$183M Paristown development: Here’s what people think

Paristown Preservation Trust LLC is planning a $183 million mixed-use project at the Urban Government Center site.

The community got to provide feedback at a public meeting on a $183 million mixed-use development on Monday.

Paristown Preservation Trust LLC (PPT) is the new developer of a long vacant 10-acre site at 810 Brent St., formerly home to the Louisville Metro Urban Government Center. It was awarded a development agreement in December and the concept was revealed in March.

The new plans include the following:

  • A 350- to 450-unit apartment complex called Paristown Heights;
  • A dog park/public market plaza;
  • A mixed-use facility in the former steam plant that could house a post office, café, health center, storage units and public meeting space;
  • 150,000 square feet of Class A office space that would also feature a 110-room boutique hotel and condos;
  • another 72-unit mixed-income senior apartment complex adjacent to the Highlands Community Ministry property with an 8,000-square-foot child development center;
  • 20 cottages in the parking lot on Vine Street.

The developer held a charette, or public comment session, on Monday evening at Highlands Community Ministries to get feedback on the project.

Jennifer Stuecker and her mother Sharon Stuecker both live in the neighborhood near the property. They expressed frustration with how long it’s taken for something to come of the site, placing blame on both past developers and Louisville Metro. While they are hoping this project succeeds, they also felt defeated at the prospect.

“I’m 76, and I hope to live to see it,” Sharon Stuecker said.

John Grossman lived on Breckinridge Street for over 30 years, and though he recently moved away, he’s still invested in what’s going to happen to the property. He hopes neighbors and others in the city are able to put pressure on the developers to get the project done.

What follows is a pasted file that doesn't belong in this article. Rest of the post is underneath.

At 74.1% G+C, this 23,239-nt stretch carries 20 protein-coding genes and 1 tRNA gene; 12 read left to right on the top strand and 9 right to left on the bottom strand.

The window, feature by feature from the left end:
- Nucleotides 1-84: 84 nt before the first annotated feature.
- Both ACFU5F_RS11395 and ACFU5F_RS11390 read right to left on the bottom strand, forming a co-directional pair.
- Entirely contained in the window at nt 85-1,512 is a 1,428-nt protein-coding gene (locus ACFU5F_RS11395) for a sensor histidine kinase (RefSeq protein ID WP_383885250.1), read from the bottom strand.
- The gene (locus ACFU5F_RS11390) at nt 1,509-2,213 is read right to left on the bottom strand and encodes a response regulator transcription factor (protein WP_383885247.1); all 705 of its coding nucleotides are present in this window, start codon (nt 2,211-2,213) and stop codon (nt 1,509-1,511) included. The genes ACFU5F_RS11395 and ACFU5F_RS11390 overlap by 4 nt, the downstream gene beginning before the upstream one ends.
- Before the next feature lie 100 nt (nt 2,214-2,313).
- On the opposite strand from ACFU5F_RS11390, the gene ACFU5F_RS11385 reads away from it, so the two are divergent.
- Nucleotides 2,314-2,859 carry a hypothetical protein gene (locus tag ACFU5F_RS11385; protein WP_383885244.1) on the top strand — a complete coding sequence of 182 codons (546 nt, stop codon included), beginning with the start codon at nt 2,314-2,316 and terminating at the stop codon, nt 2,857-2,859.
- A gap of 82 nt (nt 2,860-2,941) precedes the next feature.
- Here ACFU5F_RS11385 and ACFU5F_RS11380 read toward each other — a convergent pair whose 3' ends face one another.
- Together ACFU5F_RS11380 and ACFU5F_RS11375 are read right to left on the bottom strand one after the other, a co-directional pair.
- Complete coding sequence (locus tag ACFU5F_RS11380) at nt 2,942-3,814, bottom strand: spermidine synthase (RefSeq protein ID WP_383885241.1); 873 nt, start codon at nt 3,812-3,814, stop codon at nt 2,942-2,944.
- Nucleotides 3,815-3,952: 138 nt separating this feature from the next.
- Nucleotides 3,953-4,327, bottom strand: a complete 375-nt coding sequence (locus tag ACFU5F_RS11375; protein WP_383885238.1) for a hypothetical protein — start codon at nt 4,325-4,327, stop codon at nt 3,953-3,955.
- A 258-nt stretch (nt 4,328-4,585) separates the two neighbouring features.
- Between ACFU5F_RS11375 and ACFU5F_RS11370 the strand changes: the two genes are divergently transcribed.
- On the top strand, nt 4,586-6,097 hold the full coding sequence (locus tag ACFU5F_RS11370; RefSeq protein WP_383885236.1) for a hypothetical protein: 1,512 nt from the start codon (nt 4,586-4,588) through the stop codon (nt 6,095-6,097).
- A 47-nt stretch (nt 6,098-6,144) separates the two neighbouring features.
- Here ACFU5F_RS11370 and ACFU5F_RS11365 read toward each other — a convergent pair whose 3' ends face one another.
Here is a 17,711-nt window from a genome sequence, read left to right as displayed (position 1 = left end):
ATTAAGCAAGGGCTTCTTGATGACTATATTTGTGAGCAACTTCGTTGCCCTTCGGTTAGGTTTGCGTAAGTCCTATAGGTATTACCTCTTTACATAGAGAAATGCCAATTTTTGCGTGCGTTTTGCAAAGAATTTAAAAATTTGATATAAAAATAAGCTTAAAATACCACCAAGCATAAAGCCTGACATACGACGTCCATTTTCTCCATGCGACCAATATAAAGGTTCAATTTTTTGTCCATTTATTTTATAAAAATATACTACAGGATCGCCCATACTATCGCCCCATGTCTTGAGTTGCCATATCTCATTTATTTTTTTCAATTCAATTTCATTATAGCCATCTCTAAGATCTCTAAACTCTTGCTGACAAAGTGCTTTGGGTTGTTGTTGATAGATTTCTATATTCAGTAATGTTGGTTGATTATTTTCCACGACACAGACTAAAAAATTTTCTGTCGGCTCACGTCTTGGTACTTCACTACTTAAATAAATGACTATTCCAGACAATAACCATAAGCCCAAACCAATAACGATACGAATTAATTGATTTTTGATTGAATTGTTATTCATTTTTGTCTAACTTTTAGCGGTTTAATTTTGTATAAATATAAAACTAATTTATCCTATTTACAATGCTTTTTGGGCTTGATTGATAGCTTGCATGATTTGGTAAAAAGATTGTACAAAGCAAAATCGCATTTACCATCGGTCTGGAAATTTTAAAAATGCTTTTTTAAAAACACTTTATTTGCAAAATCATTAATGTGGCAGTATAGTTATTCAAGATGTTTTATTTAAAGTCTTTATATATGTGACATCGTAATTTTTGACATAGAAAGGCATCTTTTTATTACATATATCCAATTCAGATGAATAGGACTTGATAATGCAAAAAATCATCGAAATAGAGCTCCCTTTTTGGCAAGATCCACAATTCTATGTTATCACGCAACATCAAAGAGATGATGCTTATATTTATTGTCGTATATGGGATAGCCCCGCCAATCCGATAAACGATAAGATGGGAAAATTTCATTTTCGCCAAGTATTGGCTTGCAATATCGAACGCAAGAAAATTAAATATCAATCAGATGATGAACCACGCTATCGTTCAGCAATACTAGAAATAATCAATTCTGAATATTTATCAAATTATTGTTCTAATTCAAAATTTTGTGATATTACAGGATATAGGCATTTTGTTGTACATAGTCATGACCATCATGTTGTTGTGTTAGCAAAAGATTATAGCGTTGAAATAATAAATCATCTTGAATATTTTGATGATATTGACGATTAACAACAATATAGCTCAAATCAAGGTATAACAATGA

Steve Smith, managing member of PPT, said the main concerns he heard at the meeting regarded when the project was going to get started. The spot has been sitting vacant for nearly eight years and has passed through the hands of a few developers.

Smith has been leading several projects in Paristown, such as the redevelopment historic Louisville Leather Co. building, which now houses The Cafe, among other businesses. He said PPT is different than other groups because they know how to bring projects in Paristown to life. He said their plan has brought together a mix of elements that will serve the community well.

Greg Oakley, partner at Hollenbach-Oakley, mirrored that sentiment. He said while he understands the hesitation from neighbors, the firm is committed to seeing it through.

Another concern brought up at the meeting was traffic. Randall Webber, a member of the neighborhood advisory committee, said several people left comments regarding traffic flow in the community, population density and parking on Barret Avenue and Vine Street.

Jon Baker, attorney with Wyatt, Tarrant & Combs who is representing the developer, said PPT will take the feedback gathered from residents at the public meeting and incorporate it into the guideline book.

Baker said the developer has brought on a traffic engineer to survey the area, who said the site had more visits when it was functional than it will with what PPT currently has proposed. Because of that, the developer has not and is unsure yet if they will complete a traffic impact study.

PPT is filing an application to change the zoning of the property to a Planned Development District. That allows PPT to create a guideline book that will be used as the zoning code, enabling the company to include a variety of building and design uses for commercial and residential developments.

PPT plans to bring the project to fruition with a team of organizations. Those include local developer Hollenbach-Oakley, CARMAN Landscape Architecture and a neighborhood advisory committee. Baker said the advisory committee is made up of individuals from each neighborhood surrounding the development.

“(The site) is at a confluence of neighborhoods,” Baker said. “The advisory committee opens lines of communication… and lets members of each neighborhood meet with the developer and Louisville Metro to discuss topics they’re hearing.”

The plan is still in its preliminary stages. The group is hoping to get rezoning approved by the end of 2022 with a groundbreaking in January of 2023.